Himalayans find monsoon changes 'very bad for business'

Fourth in a series. Click here for part 1, here for part 2 and here for part 3.

KATHMANDU, Nepal -- Rain pummels the chaotic streets here. Cars, rickshaws and motorbikes pack the roads, swerving around the occasional cow. The unrelenting blare of honking that is the music of this city seems to amplify with every falling drop.

Dipak Khan looks outside his jewelry shop in Thamel, where vendors hawk yak wool blankets and wallets decorated with Buddha eyes. It is the first day of Dashain, the Hindu festival that marks the end of the long monsoon season. A group of tourists ducks under a doorway for cover from the downpour. Khan is worried.

"This is the global warming," Khan says with conviction. "The rains should not come this late. It hurts everything. The tourists do not want to walk around in this. It is very bad for business."

Climate change cannot be linked to any one weather event. But scientists, environmental activists and Nepalis themselves say the monsoon season so critical to agriculture is undoubtedly changing. Whether driven by cyclic changes, rising global temperatures or both, they say, the new patterns shaking up the June-through-September South Asian monsoon season are hurting crop yields and exacerbating already-existing problems of poverty and failed development.

The breathtaking Himalayas and the fate of their glaciers may capture the majority of climate change attention in Nepal. But activists point out that from the fertile plains to the overcrowded capital of Kathmandu, the landlocked country sandwiched between China and India faces widespread threats to crop production, livestock and water availability.

The national flower tries to adapt

"When the issue of climate change comes here, people understand about the glaciers and the Himalayas. It is true that the Himalayas are melting, but when you come inside Nepal, you see the other impacts," said Manjeet Dhakal, director of Clean Energy Nepal.

Farmers in the plains are seeing more sedimentation and land erosion, higher river flooding and even unusual blossoming times of the rhododendron, Nepal's national flower. Just a few years ago, winter droughts and a delayed summer monsoon left agricultural land uncultivated. Oxfam called the 2008-2009 drought one of the worst on record, with 3.4 million people estimated to need food assistance.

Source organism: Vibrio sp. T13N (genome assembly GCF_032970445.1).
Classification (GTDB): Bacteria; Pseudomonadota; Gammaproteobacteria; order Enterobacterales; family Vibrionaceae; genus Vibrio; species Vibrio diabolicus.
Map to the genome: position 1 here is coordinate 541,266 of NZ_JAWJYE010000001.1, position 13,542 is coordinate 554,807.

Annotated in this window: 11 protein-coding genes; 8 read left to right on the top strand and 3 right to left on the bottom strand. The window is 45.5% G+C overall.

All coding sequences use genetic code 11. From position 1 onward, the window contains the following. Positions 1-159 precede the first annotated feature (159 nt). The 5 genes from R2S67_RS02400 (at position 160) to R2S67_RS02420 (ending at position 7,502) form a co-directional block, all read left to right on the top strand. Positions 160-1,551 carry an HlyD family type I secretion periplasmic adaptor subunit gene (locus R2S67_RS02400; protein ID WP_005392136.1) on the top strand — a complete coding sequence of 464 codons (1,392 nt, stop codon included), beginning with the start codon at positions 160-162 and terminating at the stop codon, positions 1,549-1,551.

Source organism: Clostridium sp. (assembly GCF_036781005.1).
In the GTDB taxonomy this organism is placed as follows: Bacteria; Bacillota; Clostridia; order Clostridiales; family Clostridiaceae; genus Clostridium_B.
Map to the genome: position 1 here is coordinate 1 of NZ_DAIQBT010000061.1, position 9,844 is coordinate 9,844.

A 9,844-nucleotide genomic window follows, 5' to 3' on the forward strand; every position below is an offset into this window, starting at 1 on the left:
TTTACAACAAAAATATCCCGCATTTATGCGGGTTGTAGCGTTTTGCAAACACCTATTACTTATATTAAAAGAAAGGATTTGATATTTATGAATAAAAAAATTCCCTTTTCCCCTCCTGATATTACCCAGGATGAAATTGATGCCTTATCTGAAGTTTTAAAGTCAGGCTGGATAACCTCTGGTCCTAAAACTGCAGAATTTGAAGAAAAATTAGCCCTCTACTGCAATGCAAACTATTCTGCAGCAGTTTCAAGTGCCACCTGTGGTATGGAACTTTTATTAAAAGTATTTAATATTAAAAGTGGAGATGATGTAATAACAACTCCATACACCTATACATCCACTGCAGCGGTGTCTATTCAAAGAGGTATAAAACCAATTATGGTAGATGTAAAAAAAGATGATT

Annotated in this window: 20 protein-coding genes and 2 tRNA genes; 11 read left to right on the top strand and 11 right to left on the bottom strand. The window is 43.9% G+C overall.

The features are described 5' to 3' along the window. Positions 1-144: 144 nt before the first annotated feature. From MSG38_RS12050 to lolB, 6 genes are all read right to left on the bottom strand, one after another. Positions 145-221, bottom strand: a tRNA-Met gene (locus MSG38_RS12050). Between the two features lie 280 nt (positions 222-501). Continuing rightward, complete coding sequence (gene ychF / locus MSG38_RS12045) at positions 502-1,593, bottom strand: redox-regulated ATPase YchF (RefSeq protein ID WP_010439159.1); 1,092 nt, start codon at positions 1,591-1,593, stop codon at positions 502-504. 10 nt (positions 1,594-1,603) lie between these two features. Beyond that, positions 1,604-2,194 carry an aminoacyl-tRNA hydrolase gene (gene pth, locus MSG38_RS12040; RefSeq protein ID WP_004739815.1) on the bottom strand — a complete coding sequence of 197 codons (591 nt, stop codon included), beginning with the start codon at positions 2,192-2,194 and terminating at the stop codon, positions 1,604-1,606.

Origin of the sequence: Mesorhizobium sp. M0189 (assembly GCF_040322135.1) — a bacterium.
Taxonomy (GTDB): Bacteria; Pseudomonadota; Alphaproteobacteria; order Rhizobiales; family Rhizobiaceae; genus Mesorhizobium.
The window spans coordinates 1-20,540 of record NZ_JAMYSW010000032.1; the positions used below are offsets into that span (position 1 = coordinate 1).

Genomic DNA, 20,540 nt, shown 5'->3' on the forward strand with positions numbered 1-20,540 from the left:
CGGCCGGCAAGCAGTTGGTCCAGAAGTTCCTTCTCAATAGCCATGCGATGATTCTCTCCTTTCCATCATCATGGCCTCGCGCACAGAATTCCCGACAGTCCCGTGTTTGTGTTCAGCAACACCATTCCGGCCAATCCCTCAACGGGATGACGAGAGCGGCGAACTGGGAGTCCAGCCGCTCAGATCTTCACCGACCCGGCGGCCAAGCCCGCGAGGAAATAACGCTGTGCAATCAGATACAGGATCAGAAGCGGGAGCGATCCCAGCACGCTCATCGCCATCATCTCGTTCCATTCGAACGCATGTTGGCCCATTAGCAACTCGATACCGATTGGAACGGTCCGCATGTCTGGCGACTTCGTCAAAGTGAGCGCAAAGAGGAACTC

This year, Nepal is seeing the highest rate of rainfall in 30 years.

"The monsoon is so unreliable, and the farmers who depend on it for agriculture are getting the brunt," said Shubash Lohani, deputy director of WWF's Eastern Himalaya program. Because the country's irrigation system is not well developed, he said, people rely almost completely on rainfall for 80 percent of the country's agricultural needs.

In Kathmandu, meanwhile, water demand is exploding. The population rate has tripled in the past 20 years to about 4 million people. Most of the city's drinking water comes from the Bagmati River system, but officials say it is poorly managed -- used as a dumping site in some areas -- and can only meet half the city's demand.

Tunnel vision

"Kathmandu in particular is expanding very rapidly. The whole water balance is being screwed up, and that is fundamental. Now, on top of that, with climate change we are going to have erratic rain patterns," said Bhushan Tuladhar, coordinator of Climate Change Network Nepal and a technical adviser on water for U.N. Habitat Nepal.

Since 2007, the Nepal government has worked hard to develop a strong presence at the U.N. climate talks and to build awareness inside the country of the threats. Recently, the prime minister developed a climate change council aimed at integrating knowledge about the impacts of rising global temperatures with local planning.

Yet in places like Kathmandu, according to Tuladhar, that's a serious challenge. Plans are currently under way to divert water to Kathmandu through a 28-kilometer tunnel from the Melamchi River in a neighboring valley. The Melamchi is a tributary of the larger Indravati River basin, fed in part by the Himalayan glaciers.


"If the glaciers are melting very fast, when we dig that tunnel, Melamchi may not have as much water as we thought," Tuladhar said, adding that he hopes a growing understanding of climate change in Nepal will somehow provide an opportunity for policymakers to develop better water planning methods.

"It highlights a lot of issues that we should be taking care of anyway," he said.

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